A new national pet study by Money and Morning Consult examined the relationships between pet owners and their animal companions- and how COVID-19 has changed that.
The study took place in early March and polled over 2,000 Americans, including more than 1,300 pet owners. Participants were surveyed on various topics such as pet interactions, why new pet owners chose to add to their family, potential medical bill costs, trust in veterinarians, and knowledge of pet insurance.
Among the key findings, 22% of respondents said they’ve added a new pet to their family since March 2020. When asked why the new addition was made, 72% simply said they’ve always wanted a pet. This may go hand in hand with the 68% of respondents who said they were suddenly spending more time at home. Loneliness also played a factor, with more than half of respondents citing loneliness as a reason for owning a new pet.
Of those new pet owners, 37% brought home their companions from a shelter, followed by 20% of owners who got their pet from a breeder. The rest got their new pet as a gift (17%) or purchased from a store (16%).
With shelters being the most popular place participants brought home new pets, Money.com worked with Yelp to identify the top adoption shelters in each state. Yelp ranked locations according to various factors, including the enthusiasm and total volume of reviews for each shelter. According to Yelp, the top shelter in Washington is Everett’s Best Friend Rodent Rescue. Best Friend Rodent Rescue is dedicated to “rescuing, rehabilitating and finding homes for neglected and abandoned small animals, primarily domestic rats.”
Is More Time With Pets Good or Bad?
With many Americans spending more time at home now than ever, the opportunity to bond more with pets has increased. Perhaps that’s why 58% of those surveyed said they value their pet more now than before COVID-19. Similarly, half of respondents said they are more affectionate towards their pet now than before COVID-19.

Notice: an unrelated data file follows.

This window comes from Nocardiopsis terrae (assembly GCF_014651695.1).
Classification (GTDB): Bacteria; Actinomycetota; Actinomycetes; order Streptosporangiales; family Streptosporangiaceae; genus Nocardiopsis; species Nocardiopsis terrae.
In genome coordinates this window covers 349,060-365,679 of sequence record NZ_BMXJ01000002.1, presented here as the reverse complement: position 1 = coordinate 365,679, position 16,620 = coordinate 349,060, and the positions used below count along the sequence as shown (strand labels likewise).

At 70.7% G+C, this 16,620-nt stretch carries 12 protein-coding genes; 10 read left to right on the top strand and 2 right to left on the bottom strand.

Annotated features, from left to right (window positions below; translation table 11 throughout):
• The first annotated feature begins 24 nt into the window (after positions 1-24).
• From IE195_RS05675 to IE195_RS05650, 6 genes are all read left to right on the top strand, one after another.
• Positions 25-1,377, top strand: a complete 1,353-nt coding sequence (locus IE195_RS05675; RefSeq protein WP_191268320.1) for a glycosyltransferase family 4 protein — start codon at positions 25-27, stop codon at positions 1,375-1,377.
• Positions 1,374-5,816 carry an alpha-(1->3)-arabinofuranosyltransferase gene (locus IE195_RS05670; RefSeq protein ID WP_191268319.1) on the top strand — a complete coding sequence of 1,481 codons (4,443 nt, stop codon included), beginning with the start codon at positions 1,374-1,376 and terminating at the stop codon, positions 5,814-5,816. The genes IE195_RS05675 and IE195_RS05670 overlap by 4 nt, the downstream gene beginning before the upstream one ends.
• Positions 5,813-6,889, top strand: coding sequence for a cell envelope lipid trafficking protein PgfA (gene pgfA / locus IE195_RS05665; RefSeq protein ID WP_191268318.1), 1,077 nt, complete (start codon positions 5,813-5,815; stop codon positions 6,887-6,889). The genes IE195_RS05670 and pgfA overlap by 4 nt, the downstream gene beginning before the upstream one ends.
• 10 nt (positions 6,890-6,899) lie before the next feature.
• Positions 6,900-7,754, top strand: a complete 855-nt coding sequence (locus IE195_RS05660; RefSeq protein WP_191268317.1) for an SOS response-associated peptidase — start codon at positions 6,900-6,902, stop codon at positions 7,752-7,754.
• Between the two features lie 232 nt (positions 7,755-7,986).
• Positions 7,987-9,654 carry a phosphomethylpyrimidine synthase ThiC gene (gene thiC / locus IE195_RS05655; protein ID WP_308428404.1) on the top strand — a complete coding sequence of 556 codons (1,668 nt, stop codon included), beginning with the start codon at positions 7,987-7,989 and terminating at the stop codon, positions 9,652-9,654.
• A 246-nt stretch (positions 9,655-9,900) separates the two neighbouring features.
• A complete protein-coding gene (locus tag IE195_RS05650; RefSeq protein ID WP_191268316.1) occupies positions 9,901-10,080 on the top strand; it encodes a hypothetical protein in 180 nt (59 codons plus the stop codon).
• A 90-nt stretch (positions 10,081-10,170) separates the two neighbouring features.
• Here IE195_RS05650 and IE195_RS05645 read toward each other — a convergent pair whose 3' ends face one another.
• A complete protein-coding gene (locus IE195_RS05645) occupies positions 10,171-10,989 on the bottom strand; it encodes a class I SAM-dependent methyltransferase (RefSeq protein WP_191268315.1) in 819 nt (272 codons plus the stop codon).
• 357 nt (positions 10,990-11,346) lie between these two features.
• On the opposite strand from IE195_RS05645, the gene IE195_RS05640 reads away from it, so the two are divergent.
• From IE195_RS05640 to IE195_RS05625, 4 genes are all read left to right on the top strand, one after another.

Both cat and dog owners reported near-identical increases in the value and affection they had for their animal, as did mixed-breed and purebred pet owners.
The negatives to pet-ownership during COVID-19 were fairly low compared to the positives, with 11% of participants saying their pet annoys them more now than before COVID-19. Additionally, 17% of respondents reported trouble in keeping up with their pet’s needs, now that they couldn’t rely on help from others.
Pet spending stayed about the same during the pandemic, with only slight increases among the heaviest spenders- those putting aside more than $150 per month on food, toys, and non-medical expenses. For the most part, 71% of owners said they spent $100 or less per month on their pet now and also spent the same amount before March 2020.
With many Americans considering their pets as family, respondents showed they’re willing to spend big on their pet’s medical costs. More than two-thirds of those surveyed said they would take any measure to save their pet’s life, regardless of cost, and 80% said they’d take any measure they could afford.
However, some respondents disagreed, with 28% having said they wouldn’t take expensive measures to save their pet, regardless of its age.
Additionally, three-quarters of owners said they take their pet to the vet at least annually for vaccinations, checkups, and other routine care, which is the same frequency recommended by the American Animal Hospital Association. In contrast, about two-thirds of those who reported their financial situation as poor to fair reported, said they make annual visits to the vet, which is higher than 25% of overall pet owners who do so.
If you’re considering bringing home a new member of the family or companion, you have many local options.
“You’re saving an animal’s life by adopting it, and you’re also really not supporting the puppy mill or the poor breeder or the backyard breeder business that’s out there in the world,” Phil Morgan, President and CEO of the Auburn Valley Humane Society said.
From goldfish to a horse, it is extremely important to consider the commitment a pet requires. Please ensure you are able and ready to meet the financial and lifestyle needs pets require.
The Auburn Valley Humane Society is open seven days a week by appointment only for adoptions. According to their website over 10,000 animals have been adopted through the humane society since 2013.
The Regional Animal Services of King County (RASKC) is currently holding adoptions via appointment.
The Humane Society of Tacoma and Pierce County is also open seven days a week and currently has a selection of dogs, cats, and birds according to its website.
The Seattle Animal Shelter is open six days a week and currently has a selection of dogs, cats, reptiles, rabbits, and small mammals.
The Seattle Humane shelter in Bellevue is open seven days a week and has a selection of dogs, cats, and critters.
The Everett Animal Shelter is open seven days a week and has a selection of dogs, cats, birds, and rabbits.
The Everett Best Friend Rodent Rescue is open on Sundays by appointment only and has a variety of small animals.
To write this article, the Auburn Examiner spoke with AVHS President Phil Morgan, and reviewed information from Money